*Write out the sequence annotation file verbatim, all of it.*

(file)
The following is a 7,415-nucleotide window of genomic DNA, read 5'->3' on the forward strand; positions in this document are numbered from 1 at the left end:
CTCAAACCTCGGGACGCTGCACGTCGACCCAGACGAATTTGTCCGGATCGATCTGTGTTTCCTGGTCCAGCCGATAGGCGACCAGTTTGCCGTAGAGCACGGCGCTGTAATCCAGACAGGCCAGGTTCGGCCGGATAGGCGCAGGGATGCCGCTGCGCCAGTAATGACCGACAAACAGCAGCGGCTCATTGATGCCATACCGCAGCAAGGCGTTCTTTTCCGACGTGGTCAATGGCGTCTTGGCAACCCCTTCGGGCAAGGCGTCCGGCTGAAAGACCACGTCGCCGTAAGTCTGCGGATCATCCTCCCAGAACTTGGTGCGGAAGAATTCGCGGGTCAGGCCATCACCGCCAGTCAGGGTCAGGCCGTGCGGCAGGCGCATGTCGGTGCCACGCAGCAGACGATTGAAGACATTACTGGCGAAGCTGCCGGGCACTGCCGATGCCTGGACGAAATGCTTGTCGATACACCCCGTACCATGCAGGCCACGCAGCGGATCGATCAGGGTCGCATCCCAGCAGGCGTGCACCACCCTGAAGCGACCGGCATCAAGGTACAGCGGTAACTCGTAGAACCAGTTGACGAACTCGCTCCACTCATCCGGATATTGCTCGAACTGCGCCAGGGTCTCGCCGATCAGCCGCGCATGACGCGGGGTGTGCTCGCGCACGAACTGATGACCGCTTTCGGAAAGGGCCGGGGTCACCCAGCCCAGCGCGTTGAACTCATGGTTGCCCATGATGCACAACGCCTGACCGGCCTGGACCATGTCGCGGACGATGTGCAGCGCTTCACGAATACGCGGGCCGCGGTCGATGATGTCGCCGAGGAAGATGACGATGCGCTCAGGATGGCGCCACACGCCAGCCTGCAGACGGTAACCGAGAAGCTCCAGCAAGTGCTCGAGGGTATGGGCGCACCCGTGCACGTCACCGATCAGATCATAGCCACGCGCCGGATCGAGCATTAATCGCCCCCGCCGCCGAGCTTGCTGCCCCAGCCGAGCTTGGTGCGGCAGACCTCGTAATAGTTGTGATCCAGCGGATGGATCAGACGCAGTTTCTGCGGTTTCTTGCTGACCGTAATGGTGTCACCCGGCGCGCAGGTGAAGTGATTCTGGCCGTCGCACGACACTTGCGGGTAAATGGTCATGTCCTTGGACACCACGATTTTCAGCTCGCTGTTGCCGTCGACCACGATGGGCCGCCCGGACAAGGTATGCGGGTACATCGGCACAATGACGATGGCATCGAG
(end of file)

The following is a 7,415-nucleotide window of genomic DNA, read 5'->3' on the forward strand; positions in this document are numbered from 1 at the left end:
CTCAAACCTCGGGACGCTGCACGTCGACCCAGACGAATTTGTCCGGATCGATCTGTGTTTCCTGGTCCAGCCGATAGGCGACCAGTTTGCCGTAGAGCACGGCGCTGTAATCCAGACAGGCCAGGTTCGGCCGGATAGGCGCAGGGATGCCGCTGCGCCAGTAATGACCGACAAACAGCAGCGGCTCATTGATGCCATACCGCAGCAAGGCGTTCTTTTCCGACGTGGTCAATGGCGTCTTGGCAACCCCTTCGGGCAAGGCGTCCGGCTGAAAGACCACGTCGCCGTAAGTCTGCGGATCATCCTCCCAGAACTTGGTGCGGAAGAATTCGCGGGTCAGGCCATCACCGCCAGTCAGGGTCAGGCCGTGCGGCAGGCGCATGTCGGTGCCACGCAGCAGACGATTGAAGACATTACTGGCGAAGCTGCCGGGCACTGCCGATGCCTGGACGAAATGCTTGTCGATACACCCCGTACCATGCAGGCCACGCAGCGGATCGATCAGGGTCGCATCCCAGCAGGCGTGCACCACCCTGAAGCGACCGGCATCAAGGTACAGCGGTAACTCGTAGAACCAGTTGACGAACTCGCTCCACTCATCCGGATATTGCTCGAACTGCGCCAGGGTCTCGCCGATCAGCCGCGCATGACGCGGGGTGTGCTCGCGCACGAACTGATGACCGCTTTCGGAAAGGGCCGGGGTCACCCAGCCCAGCGCGTTGAACTCATGGTTGCCCATGATGCACAACGCCTGACCGGCCTGGACCATGTCGCGGACGATGTGCAGCGCTTCACGAATACGCGGGCCGCGGTCGATGATGTCGCCGAGGAAGATGACGATGCGCTCAGGATGGCGCCACACGCCAGCCTGCAGACGGTAACCGAGAAGCTCCAGCAAGTGCTCGAGGGTATGGGCGCACCCGTGCACGTCACCGATCAGATCATAGCCACGCGCCGGATCGAGCATTAATCGCCCCCGCCGCCGAGCTTGCTGCCCCAGCCGAGCTTGGTGCGGCAGACCTCGTAATAGTTGTGATCCAGCGGATGGATCAGACGCAGTTTCTGCGGTTTCTTGCTGACCGTAATGGTGTCACCCGGCGCGCAGGTGAAGTGATTCTGGCCGTCGCACGACACTTGCGGGTAAATGGTCATGTCCTTGGACACCACGATTTTCAGCTCGCTGTTGCCGTCGACCACGATGGGCCGCCCGGACAAGGTATGCGGGTACATCGGCACAATGACGATGGCATCGAG